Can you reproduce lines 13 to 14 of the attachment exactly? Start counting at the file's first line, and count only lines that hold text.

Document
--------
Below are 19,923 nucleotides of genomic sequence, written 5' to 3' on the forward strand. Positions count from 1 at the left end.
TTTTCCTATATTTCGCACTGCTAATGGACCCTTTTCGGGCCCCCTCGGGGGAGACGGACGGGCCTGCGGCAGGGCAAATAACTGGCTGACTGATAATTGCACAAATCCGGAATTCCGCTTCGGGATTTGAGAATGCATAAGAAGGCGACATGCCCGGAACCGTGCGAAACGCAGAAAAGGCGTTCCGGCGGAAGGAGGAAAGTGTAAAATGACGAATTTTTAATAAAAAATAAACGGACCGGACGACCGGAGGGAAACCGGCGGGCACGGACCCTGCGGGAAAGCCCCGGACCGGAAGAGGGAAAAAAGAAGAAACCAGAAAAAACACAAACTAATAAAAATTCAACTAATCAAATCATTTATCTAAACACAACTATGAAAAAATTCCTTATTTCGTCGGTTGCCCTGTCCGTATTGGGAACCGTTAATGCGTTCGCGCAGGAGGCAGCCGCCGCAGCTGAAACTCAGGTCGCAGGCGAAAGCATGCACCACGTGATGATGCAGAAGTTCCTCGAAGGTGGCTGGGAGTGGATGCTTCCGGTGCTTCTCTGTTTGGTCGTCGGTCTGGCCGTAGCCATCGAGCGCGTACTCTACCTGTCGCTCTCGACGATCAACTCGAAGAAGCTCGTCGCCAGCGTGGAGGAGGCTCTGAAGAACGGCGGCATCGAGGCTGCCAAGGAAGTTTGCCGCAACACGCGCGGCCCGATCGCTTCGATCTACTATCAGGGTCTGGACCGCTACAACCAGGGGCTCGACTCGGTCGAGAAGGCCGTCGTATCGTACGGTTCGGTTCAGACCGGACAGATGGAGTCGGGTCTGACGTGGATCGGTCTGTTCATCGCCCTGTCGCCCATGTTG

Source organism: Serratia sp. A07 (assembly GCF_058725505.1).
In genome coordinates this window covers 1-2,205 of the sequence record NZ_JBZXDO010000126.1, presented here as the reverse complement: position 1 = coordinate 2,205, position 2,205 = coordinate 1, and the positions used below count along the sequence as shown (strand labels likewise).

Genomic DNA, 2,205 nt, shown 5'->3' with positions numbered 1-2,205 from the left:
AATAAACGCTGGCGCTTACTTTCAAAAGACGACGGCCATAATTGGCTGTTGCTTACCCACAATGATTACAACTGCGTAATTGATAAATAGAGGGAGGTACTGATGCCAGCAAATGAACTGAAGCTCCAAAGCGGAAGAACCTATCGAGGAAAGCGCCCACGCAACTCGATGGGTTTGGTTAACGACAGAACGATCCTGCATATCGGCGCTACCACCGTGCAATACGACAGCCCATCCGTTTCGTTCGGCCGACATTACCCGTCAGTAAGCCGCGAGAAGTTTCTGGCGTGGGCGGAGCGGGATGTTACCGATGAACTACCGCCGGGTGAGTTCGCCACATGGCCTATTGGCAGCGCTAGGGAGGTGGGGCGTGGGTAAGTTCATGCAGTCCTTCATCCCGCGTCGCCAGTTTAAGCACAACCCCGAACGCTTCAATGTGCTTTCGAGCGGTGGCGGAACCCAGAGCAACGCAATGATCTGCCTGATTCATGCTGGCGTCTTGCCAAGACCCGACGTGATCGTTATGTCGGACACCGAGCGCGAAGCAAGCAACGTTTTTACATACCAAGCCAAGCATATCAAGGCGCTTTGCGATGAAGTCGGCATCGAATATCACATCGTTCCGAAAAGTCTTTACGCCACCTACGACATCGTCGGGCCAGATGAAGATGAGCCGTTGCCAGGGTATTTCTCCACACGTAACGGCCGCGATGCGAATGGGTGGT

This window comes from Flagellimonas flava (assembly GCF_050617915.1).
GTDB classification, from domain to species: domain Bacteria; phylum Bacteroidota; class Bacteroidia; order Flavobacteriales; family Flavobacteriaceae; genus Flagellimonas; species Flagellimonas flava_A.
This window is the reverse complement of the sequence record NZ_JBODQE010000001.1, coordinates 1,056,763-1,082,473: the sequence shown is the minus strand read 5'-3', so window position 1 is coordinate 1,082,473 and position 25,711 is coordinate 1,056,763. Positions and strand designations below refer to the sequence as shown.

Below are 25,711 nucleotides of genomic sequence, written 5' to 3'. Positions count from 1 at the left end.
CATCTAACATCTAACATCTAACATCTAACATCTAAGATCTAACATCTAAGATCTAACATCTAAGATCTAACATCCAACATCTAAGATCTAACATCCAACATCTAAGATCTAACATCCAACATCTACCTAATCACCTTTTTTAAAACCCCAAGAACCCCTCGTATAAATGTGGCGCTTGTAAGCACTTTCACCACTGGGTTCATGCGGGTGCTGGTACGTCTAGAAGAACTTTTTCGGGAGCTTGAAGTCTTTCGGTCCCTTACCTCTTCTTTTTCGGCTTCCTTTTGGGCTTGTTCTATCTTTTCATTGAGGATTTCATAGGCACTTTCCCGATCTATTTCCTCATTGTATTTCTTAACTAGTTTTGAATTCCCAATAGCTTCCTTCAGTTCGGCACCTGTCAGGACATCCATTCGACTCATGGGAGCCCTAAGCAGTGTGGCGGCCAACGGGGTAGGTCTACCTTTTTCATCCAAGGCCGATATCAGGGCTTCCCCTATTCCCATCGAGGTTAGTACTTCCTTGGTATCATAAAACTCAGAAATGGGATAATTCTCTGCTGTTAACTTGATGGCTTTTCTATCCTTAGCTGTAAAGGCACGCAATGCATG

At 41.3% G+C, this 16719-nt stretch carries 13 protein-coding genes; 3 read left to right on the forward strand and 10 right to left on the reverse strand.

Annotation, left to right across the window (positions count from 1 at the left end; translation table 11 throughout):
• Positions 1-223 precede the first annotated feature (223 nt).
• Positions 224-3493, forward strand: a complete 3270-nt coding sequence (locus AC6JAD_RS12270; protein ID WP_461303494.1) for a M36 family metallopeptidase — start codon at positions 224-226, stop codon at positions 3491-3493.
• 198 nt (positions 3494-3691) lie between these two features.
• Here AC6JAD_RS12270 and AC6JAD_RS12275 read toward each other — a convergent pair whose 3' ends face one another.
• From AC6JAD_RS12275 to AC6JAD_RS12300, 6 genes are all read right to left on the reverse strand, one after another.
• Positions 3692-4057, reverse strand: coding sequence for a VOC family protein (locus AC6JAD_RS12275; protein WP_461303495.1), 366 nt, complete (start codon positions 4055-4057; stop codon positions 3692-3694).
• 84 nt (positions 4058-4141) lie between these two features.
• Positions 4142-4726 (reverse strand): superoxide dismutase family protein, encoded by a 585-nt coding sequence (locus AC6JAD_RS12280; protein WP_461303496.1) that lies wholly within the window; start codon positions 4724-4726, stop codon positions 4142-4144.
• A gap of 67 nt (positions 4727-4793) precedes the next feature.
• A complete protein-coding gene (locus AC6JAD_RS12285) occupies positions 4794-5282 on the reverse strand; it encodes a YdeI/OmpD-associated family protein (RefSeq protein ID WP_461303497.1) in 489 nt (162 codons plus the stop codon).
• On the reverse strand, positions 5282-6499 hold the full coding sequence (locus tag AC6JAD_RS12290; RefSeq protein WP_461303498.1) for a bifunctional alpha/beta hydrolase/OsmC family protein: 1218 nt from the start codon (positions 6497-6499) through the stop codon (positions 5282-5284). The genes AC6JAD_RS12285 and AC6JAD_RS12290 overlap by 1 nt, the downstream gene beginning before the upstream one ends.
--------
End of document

Annotation, left to right across the window (positions count from 1 at the left end; translation table 11 throughout):
• Positions 1-223 precede the first annotated feature (223 nt).